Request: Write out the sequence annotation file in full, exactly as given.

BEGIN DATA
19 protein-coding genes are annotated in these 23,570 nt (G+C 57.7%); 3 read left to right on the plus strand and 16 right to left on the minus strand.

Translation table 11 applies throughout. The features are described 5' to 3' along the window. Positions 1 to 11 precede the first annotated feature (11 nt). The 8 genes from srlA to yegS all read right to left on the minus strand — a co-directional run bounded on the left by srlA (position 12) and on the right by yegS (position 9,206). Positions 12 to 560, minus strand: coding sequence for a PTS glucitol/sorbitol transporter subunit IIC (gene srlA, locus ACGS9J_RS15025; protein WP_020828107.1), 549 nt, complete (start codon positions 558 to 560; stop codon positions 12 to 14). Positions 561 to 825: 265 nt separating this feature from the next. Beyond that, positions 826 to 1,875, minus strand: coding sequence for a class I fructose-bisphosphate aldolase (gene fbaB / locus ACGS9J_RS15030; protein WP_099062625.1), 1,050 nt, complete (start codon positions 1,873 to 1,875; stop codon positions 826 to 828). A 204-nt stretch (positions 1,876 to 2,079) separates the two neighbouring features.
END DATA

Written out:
19 protein-coding genes are annotated in these 23,570 nt (G+C 57.7%); 3 read left to right on the plus strand and 16 right to left on the minus strand.

Translation table 11 applies throughout. The features are described 5' to 3' along the window. Positions 1 to 11 precede the first annotated feature (11 nt). The 8 genes from srlA to yegS all read right to left on the minus strand — a co-directional run bounded on the left by srlA (position 12) and on the right by yegS (position 9,206). Positions 12 to 560, minus strand: coding sequence for a PTS glucitol/sorbitol transporter subunit IIC (gene srlA, locus ACGS9J_RS15025; protein WP_020828107.1), 549 nt, complete (start codon positions 558 to 560; stop codon positions 12 to 14). Positions 561 to 825: 265 nt separating this feature from the next. Beyond that, positions 826 to 1,875, minus strand: coding sequence for a class I fructose-bisphosphate aldolase (gene fbaB / locus ACGS9J_RS15030; protein WP_099062625.1), 1,050 nt, complete (start codon positions 1,873 to 1,875; stop codon positions 826 to 828). A 204-nt stretch (positions 1,876 to 2,079) separates the two neighbouring features.